Zoe Cannon's YA Fiction

(Guest Post) My Name is Ariele and I Write Books: The Saga Begins

by on Oct.20, 2014, under Guest Post

Hello, Zoe’s fans. My name is Ariele Sieling and I write books.

This blog post is the first in a series across several different blogs. I will be sharing snippets of my work, some amusing memes I made (think, what would my characters say if they had iPhones?), infographics, more information on the world I’ve been building, and possibly a sneak peek at my current work in progress. You can follow me on Facebook or Twitter, or learn more about me through my website.

As I said, my name is Ariele and I write books. My genre is scifi and my medium is humor. Recently, I released my third book, entitled The Wounded World, that takes place in a galaxy far far away. Just kidding, it takes place all over the universe with a little bit of Earth mixed in.

The book is about Quin, a young man whose father worked for one of the most powerful government agencies in the universe. Upon coming come from military duty, Quin discovers that his father has disappeared, leaving only a dangerous new piece of technology behind. Together with his friend John, Quin sets out on a journey to find his father and solve the myriad of problems the man has caused. Intrigue, humor, and a teeny tiny bit of romance all weave together to create The Wounded World.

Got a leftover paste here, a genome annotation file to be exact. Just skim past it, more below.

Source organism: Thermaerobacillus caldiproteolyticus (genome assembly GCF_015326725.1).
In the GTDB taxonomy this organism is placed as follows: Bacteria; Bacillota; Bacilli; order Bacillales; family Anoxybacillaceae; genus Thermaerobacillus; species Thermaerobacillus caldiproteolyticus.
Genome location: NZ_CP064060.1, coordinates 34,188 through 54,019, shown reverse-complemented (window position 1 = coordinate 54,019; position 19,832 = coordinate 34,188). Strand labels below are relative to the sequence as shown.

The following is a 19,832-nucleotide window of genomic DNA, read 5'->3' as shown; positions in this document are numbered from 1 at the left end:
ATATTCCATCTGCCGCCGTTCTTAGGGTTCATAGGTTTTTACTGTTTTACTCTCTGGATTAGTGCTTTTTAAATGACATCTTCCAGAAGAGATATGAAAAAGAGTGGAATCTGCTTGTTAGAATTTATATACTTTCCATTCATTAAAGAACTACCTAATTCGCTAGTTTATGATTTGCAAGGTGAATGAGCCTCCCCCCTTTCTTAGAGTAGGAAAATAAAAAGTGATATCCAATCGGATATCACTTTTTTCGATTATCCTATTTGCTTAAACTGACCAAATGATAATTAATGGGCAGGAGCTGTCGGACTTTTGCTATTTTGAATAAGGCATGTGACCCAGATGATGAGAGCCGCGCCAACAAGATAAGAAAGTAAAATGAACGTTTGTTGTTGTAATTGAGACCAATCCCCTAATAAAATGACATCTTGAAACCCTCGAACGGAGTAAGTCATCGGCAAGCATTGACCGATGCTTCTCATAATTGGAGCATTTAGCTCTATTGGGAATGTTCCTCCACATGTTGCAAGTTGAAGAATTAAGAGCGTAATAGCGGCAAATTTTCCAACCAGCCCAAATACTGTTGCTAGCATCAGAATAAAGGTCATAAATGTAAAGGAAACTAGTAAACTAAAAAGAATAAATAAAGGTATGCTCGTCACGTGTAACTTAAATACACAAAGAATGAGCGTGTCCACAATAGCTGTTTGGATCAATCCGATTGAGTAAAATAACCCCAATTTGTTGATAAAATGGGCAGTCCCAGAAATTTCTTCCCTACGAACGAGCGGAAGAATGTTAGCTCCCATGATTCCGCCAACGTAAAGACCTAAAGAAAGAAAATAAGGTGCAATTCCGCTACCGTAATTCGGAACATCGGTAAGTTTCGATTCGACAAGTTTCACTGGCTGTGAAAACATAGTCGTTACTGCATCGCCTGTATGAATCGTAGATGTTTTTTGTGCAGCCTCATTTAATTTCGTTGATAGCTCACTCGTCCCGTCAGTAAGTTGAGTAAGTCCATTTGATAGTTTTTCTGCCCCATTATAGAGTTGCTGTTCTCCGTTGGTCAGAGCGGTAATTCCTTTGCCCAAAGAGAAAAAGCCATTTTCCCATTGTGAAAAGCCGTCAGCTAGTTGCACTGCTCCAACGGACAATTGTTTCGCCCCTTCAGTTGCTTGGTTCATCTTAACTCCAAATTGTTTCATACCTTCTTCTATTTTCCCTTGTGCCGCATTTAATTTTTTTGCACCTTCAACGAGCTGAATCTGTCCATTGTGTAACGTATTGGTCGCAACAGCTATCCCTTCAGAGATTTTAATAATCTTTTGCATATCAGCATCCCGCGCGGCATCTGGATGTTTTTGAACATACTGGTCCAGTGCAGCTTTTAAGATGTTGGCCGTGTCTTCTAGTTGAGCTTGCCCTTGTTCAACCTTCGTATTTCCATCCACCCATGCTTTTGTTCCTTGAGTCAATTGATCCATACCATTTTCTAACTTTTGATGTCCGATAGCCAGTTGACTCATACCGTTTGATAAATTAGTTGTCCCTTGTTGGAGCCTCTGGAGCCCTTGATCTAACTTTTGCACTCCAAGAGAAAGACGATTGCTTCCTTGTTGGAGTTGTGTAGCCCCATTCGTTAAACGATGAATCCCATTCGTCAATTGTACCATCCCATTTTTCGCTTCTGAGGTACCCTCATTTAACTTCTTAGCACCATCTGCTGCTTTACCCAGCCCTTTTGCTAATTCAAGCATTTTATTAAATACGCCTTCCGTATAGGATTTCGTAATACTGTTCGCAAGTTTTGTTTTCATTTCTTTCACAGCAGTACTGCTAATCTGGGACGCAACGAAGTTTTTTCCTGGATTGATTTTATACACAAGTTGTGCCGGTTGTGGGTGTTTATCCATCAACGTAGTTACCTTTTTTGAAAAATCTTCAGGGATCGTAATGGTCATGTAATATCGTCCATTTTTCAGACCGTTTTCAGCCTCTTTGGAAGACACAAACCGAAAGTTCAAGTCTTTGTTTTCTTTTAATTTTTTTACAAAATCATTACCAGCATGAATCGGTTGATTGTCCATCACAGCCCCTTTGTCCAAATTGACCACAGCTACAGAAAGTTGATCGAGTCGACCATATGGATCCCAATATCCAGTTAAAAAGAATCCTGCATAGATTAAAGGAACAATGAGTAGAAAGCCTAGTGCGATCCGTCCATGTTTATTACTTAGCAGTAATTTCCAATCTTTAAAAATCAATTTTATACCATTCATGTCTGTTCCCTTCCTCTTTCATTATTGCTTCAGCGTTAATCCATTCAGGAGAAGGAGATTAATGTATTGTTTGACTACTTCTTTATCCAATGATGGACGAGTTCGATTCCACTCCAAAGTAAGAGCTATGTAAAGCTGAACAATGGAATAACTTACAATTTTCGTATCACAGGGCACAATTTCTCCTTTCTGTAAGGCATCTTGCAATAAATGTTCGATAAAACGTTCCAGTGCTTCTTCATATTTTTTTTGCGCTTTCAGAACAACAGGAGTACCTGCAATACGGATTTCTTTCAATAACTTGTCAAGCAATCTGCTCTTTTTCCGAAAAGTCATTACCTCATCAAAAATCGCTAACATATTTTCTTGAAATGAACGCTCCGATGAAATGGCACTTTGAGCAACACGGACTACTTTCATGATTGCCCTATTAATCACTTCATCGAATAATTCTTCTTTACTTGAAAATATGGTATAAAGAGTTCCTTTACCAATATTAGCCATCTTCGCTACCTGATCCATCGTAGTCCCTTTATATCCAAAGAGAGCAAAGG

Sound interesting? You can grab a copy here.

If you want to know a little bit more, have a taste of the book itself.

woundedworld-ebook

Chapter 1: The Multi-Coloured Door

The countryside blazed by, a blur of green, brown, and blue, with speckles of red and orange. Quin idly wished they would install a Door at the outpost where he was stationed, so he didn’t have to take the train back and forth from Pomegranate City, but it was apparently an unknown security risk. But wasn’t pretty much any door into anywhere a security risk on some level? At least if you thought about it too much.

He shifted in his seat and crossed his arms. The woman across from him was giving him the eyes – that expression which said, “I’m interested in you and so I’m going to twitch my facial muscles around awkwardly until you feel so uncomfortable that you say something to me.” He ignored her and glanced at his watch. One hour into the trip. It was about time for him to take out his book.

“Excuse me, sir,” the woman across from him said.

He looked up, annoyed.

“I would just like to ask you a question.” She shifted in her seat, adjusting her pale yellow blouse and retying her scarf.

He nodded once.

“Have you ever noticed how perfectly everything aligns? The sun, the moon, our planet – the way we are able to cross great distances in a single bound, yet become as one to each living thing as we simply move one step at a time?”

Quin frowned. Not a typical come-on. He stated, “Religion died out centuries ago.”

“I’m not talking about religion,” the woman said. “I’m talking about hope.”

Another woman stuck her head around the seat and stared. She was wearing a green hat. Quin wondered briefly if the hat had a name or if that was all it was – a hat.

“It’s not about hope,” the woman in the green hat interrupted. “It’s about fear. You people proselytize to everyone you come across, not so that you can give them hope, but so that you can terrify them into giving your organization money to support lazy good-for-nothings that—”